Paste: In general, what would you say are your artistic influences? How do those manifest in Hit?
Del Rey: My artistic influences…they are so varied! I have a love for art and the history of it, the Pre-Raphaelites, for 19th Century Realists, the Impressionists, early Disney animation and anime, story-boarding, films from now and before. I watch as many as I can. I’m influenced by all kinds of stories. Hit is mostly influenced by films I have watched. The Public Enemy, The Big Sleep, Touch of Evil, Cape Fear (Scorsese), The Godfather, and so many, many more.

Paste: One of the things that really stands out in Hit is how cinematic it looks. What’s your strategy there?
Del Rey: It comes from my influences, definitely. Films have been a big part of my formation as an artist. The way I visualize the scripts are guided by scenes in films I have watched. I think about what has been used for a specific scene and atmosphere and go from there to my own thing.

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Hit 1957 Art by Vanesa R. Del Rey, Courtesy BOOM! Studios

**Paste:* Did you have to study up on noir to familiarize yourself with the look? What movies—or comics or stories—did you use?
Del Rey: I looked a lot at Alex Toth/Jordi Bernet in Torpedo, Mad Men and forensics documentaries. The book really just developed while working on it. The characters and props were becoming familiar as I worked on each issue. I usually do character studies and some prop designs before I get into a story. Also gathering reference has become a big part of pre-production for my work.

Paste: It seems like with noir—and how its grit and tone are so well known—it can be easy to get heavy-handed. Did you find that? Were you concerned at all with overdoing it?
Del Rey: I don’t think I came across that issue with Hit. Concerns about overdoing it come looming once in a while, but that happens with everything I work on. I practice good self-control most of the time and try to meet my deadlines.

Paste: Your style lends itself perfectly to a noir story. From an artistic standpoint why is that?
Del Rey: Probably all the darkness. It’s not caricatured, it’s driven mostly by mood and personality.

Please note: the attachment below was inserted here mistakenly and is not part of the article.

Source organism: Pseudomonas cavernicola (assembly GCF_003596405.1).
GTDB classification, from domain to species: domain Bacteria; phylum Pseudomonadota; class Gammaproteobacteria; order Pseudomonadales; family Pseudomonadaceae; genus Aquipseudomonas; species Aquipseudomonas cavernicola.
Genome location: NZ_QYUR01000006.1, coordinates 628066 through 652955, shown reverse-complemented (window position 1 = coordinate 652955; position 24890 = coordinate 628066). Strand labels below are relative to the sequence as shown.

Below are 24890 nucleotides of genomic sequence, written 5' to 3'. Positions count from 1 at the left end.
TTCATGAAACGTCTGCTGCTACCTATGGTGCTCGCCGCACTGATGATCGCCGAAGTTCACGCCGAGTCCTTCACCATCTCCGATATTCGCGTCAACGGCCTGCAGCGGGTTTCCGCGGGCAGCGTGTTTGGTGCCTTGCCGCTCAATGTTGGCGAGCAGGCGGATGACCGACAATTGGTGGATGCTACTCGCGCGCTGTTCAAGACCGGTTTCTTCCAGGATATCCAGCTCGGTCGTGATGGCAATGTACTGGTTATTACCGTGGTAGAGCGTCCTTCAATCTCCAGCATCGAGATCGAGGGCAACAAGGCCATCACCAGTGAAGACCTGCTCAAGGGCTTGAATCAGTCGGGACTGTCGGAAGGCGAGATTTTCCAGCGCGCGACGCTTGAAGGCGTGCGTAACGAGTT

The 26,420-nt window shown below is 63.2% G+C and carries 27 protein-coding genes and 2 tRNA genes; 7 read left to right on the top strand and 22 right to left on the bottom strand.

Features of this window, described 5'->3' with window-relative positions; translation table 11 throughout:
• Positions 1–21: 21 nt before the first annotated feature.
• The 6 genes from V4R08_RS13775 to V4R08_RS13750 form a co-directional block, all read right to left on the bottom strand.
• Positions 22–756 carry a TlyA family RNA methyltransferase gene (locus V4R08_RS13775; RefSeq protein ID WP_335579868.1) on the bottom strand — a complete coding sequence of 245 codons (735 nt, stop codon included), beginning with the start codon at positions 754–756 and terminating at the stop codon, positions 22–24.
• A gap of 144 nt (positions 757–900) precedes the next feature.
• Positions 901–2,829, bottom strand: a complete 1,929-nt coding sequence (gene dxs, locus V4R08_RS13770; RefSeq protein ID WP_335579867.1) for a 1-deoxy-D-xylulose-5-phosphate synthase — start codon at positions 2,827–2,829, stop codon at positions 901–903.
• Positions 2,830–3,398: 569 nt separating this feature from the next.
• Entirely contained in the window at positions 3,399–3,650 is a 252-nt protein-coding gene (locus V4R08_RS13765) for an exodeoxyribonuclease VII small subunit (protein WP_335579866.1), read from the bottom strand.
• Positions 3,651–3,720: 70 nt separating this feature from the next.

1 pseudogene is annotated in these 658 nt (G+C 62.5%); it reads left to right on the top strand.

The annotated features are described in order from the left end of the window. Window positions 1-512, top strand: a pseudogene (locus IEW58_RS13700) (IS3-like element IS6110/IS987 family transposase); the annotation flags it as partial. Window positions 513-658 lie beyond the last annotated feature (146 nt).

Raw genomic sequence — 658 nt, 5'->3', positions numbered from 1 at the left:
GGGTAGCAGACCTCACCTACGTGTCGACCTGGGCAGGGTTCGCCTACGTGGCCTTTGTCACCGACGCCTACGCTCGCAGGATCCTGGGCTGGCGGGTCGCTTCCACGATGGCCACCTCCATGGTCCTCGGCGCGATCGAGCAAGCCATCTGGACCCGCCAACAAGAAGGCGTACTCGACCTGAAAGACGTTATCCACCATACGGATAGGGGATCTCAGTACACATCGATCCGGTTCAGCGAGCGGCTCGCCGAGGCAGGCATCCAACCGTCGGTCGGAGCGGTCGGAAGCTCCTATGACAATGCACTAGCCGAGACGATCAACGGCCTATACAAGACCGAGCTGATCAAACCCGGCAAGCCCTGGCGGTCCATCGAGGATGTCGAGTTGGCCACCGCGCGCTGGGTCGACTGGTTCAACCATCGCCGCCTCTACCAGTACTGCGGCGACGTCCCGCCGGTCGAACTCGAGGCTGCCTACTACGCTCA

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Hit 1957 Art by Vanesa R. Del Rey, Courtesy BOOM! Studios

Paste: You’re often able to use a distinct lack of detail to great effect. How do you decide when to do that and what makes the lack of detail still so powerful?
Del Rey: I think it’s a storytelling thing. I don’t like to put emphasis on something that isn’t very important for the story to flow. I arrange the page and draw the visuals to the necessary [degree], but still I try to set them up in an interesting visually appealing way. Through composition, line, lighting, gesture in the pose.

Paste: Have you changed anything style- or design-wise for Hit 1957? The look seems a little different.
Del Rey: The characters look more solid in the new series, I think I see that. I’m more familiar with them, I can draw them better. I have also tried new full bleed layouts for some of the sequences with assistance from a veteran cartoonist friend. The other thing that has changed is the medium. The Hit: 1957 pages were done in Photoshop versus Hit: 1955, which was done with brush on paper.

Paste: You often set the characters against something gory, like Slater and Bonnie side-by-side with some mangled flesh in the foreground. What drew you to that kind of visual?
Del Rey: The scene was actually scripted as such. It’s a pretty violent series. Both Bonnie and Slater are living in this gory world. That scene was a way of showing it.

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Hit 1957 Art by Vanesa R. Del Rey, Courtesy BOOM! Studios

Paste: How would you say Hit 1957 is going to be different than the first series?
Del Rey: Visually there will be more cinematic storytelling. But I’ll be stepping out of the boxes a bit. I’m experimenting with layouts a bit more in the new series.

Paste: Having done two noir stories set in the ‘50s now, are there any other time periods or genres you’d like to tackle after this?
Del Rey: Well, I did a short period piece for a Once Upon a Time anthology series, written by Corinna Bechko, in between Hit series. It was more fantasy medieval. It came out April 14th, titled Once Upon a Time: Out of the Past. A lot of fun too! I’d like to try my hand at many things. Nothing specific right now. Perhaps some magical realism, fantasy and science fiction.

Paste: Having seen some really cool sketches on your Instagram—Cheetara, Dark Phoenix, Iron Man—are you looking to do any superhero stuff in the future? Anyone in particular?
Del Rey: I’d love to work on all characters that have an interesting story to tell. I don’t really have favorites!